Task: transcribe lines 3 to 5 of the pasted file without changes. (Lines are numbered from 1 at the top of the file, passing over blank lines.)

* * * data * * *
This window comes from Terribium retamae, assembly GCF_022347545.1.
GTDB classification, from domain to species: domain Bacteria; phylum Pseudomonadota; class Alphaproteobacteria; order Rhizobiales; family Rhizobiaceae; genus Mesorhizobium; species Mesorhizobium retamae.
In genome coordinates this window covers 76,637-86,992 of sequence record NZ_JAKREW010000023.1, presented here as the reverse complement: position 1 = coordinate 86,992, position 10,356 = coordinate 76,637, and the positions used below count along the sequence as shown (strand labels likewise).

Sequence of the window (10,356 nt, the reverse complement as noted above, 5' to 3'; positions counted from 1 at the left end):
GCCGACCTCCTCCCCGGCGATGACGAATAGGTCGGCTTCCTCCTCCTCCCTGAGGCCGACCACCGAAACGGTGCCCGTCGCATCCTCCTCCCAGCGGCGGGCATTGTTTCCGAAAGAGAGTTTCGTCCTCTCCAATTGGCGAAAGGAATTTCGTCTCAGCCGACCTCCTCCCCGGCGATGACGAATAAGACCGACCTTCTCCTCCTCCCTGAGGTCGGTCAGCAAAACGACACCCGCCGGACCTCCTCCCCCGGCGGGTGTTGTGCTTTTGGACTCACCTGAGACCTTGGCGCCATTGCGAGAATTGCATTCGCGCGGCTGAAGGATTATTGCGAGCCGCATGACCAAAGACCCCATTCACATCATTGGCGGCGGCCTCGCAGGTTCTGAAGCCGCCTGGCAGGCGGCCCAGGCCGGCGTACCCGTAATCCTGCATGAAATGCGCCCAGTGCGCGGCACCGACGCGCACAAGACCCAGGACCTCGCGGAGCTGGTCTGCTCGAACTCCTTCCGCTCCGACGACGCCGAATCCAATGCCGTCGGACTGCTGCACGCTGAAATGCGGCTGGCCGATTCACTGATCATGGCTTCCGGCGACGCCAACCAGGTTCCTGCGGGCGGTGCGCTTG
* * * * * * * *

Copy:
In genome coordinates this window covers 76,637-86,992 of sequence record NZ_JAKREW010000023.1, presented here as the reverse complement: position 1 = coordinate 86,992, position 10,356 = coordinate 76,637, and the positions used below count along the sequence as shown (strand labels likewise).

Sequence of the window (10,356 nt, the reverse complement as noted above, 5' to 3'; positions counted from 1 at the left end):
GCCGACCTCCTCCCCGGCGATGACGAATAGGTCGGCTTCCTCCTCCTCCCTGAGGCCGACCACCGAAACGGTGCCCGTCGCATCCTCCTCCCAGCGGCGGGCATTGTTTCCGAAAGAGAGTTTCGTCCTCTCCAATTGGCGAAAGGAATTTCGTCTCAGCCGACCTCCTCCCCGGCGATGACGAATAAGACCGACCTTCTCCTCCTCCCTGAGGTCGGTCAGCAAAACGACACCCGCCGGACCTCCTCCCCCGGCGGGTGTTGTGCTTTTGGACTCACCTGAGACCTTGGCGCCATTGCGAGAATTGCATTCGCGCGGCTGAAGGATTATTGCGAGCCGCATGACCAAAGACCCCATTCACATCATTGGCGGCGGCCTCGCAGGTTCTGAAGCCGCCTGGCAGGCGGCCCAGGCCGGCGTACCCGTAATCCTGCATGAAATGCGCCCAGTGCGCGGCACCGACGCGCACAAGACCCAGGACCTCGCGGAGCTGGTCTGCTCGAACTCCTTCCGCTCCGACGACGCCGAATCCAATGCCGTCGGACTGCTGCACGCTGAAATGCGGCTGGCCGATTCACTGATCATGGCTTCCGGCGACGCCAACCAGGTTCCTGCGGGCGGTGCGCTTG